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Abu Dhabi, UAESunday 16 December 2018

Rare arrest in Mexico journalist killings

Miroslava Breach, 54, was among at least 11 journalists killed in Mexico this year, and more than 100 who have lost their lives since 2000

In this May 16, 2017 photo, a woman places a candle in front of pictures of murdered journalists Miroslava Breach and Javier Valdez during a demonstration against the killing of journalists outside the interior ministry in Mexico City. Rebecca Blackwell / AP
In this May 16, 2017 photo, a woman places a candle in front of pictures of murdered journalists Miroslava Breach and Javier Valdez during a demonstration against the killing of journalists outside the interior ministry in Mexico City. Rebecca Blackwell / AP

Mexican authorities on Monday said they arrested the person behind the murder of a journalist who wrote about the country's drug war, one of the few such media killings to be solved.

Miroslava Breach, 54, was among at least 11 journalists killed in Mexico this year, and more than 100 who have lost their lives since 2000.

Ninety per cent of those cases remain unsolved.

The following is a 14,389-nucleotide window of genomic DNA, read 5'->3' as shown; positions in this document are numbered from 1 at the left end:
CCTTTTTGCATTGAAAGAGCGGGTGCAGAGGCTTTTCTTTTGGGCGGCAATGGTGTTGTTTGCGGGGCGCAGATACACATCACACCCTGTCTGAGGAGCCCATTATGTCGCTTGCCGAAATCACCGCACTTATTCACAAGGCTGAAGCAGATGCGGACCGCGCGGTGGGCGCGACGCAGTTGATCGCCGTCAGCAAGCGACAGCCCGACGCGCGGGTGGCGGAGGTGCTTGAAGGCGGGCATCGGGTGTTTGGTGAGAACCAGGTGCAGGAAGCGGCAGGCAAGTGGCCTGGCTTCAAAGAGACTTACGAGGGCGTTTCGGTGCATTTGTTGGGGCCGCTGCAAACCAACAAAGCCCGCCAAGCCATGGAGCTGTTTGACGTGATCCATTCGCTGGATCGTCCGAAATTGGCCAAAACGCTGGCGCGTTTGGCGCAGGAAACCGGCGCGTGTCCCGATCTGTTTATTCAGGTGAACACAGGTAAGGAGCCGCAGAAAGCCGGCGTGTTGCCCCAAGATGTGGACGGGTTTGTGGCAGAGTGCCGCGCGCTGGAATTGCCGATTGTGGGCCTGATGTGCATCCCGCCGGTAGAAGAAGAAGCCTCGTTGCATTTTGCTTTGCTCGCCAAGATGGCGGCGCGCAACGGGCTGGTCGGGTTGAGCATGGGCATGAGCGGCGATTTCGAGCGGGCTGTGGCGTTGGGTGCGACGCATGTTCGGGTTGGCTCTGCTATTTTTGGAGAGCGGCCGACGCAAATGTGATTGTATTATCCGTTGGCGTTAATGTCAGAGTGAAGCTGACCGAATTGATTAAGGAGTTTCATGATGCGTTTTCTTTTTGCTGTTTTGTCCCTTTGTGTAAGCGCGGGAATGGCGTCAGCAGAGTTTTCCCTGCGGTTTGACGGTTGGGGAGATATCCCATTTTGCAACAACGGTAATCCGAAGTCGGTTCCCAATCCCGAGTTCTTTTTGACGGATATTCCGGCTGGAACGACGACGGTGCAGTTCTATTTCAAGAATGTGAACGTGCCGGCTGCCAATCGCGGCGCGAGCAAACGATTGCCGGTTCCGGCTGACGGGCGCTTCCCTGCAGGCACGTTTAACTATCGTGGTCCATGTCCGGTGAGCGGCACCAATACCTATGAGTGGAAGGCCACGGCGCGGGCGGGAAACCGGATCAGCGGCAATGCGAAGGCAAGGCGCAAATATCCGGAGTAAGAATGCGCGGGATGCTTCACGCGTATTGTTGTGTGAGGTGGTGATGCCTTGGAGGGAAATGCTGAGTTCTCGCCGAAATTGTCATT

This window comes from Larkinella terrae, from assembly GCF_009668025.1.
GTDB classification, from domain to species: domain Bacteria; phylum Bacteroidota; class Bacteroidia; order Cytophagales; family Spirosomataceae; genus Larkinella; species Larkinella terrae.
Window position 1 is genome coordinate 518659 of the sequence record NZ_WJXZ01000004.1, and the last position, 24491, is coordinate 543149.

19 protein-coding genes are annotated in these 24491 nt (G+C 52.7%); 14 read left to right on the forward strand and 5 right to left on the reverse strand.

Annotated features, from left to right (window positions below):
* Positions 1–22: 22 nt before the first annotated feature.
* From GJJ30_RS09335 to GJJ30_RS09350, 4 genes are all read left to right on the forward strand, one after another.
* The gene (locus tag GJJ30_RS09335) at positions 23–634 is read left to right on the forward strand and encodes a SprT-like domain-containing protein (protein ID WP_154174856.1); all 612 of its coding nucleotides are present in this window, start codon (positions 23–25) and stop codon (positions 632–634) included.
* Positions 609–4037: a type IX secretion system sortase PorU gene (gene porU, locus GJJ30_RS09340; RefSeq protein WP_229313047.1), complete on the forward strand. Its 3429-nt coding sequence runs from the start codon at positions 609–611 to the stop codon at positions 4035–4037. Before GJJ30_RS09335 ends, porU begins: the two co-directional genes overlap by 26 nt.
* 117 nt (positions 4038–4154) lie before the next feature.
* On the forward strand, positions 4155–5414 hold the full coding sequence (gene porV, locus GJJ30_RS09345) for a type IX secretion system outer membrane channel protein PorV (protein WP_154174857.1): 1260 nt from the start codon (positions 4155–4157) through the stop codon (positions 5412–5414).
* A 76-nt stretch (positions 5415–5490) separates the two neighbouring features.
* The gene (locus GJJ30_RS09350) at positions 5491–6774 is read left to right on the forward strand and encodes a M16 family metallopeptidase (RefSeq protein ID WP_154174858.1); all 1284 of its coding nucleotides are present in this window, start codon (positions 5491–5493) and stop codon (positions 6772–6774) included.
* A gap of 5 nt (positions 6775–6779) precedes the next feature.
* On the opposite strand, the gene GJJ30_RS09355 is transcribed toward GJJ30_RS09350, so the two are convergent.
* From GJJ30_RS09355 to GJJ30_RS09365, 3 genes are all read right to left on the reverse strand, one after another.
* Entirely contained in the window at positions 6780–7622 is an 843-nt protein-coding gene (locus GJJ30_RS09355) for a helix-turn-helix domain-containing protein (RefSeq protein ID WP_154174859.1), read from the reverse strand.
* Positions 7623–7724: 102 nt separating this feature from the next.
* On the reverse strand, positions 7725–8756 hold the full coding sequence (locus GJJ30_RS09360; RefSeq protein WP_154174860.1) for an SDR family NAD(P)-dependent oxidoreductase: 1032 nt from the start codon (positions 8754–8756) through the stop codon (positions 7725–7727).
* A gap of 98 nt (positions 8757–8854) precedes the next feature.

But authorities on Monday detained Juan Carlos Moreno Ochoa, the "intellectual author" of Breach's killing, said Javier Corral, governor of the northern state of Chihuahua, where Breach was murdered in March.

The state's attorney general, Cesar Augusto Peniche, told the Reforma newspaper that the man arrested is allegedly a member of the "Los Salazar" criminal organisation.

Another man, Ramon Zavala, wanted for allegedly being the gunman who actually shot Breach, was himself killed on Friday by unidentified assailants.

Read more: Sixty-five journalists and media workers killed globally this year, RSF says

Breach, a veteran crime and politics reporter for the newspapers La Jornada and Norte de Juarez, was found dead inside her car with gunshot wounds to the head on March 23 in Chihuahua.

One of her last stories was on a war between two rival capos in the Juarez drug cartel.

After Syria, Mexico is the world's most dangerous country for journalists, according to the Reporters Without Borders (RSF) watchdog.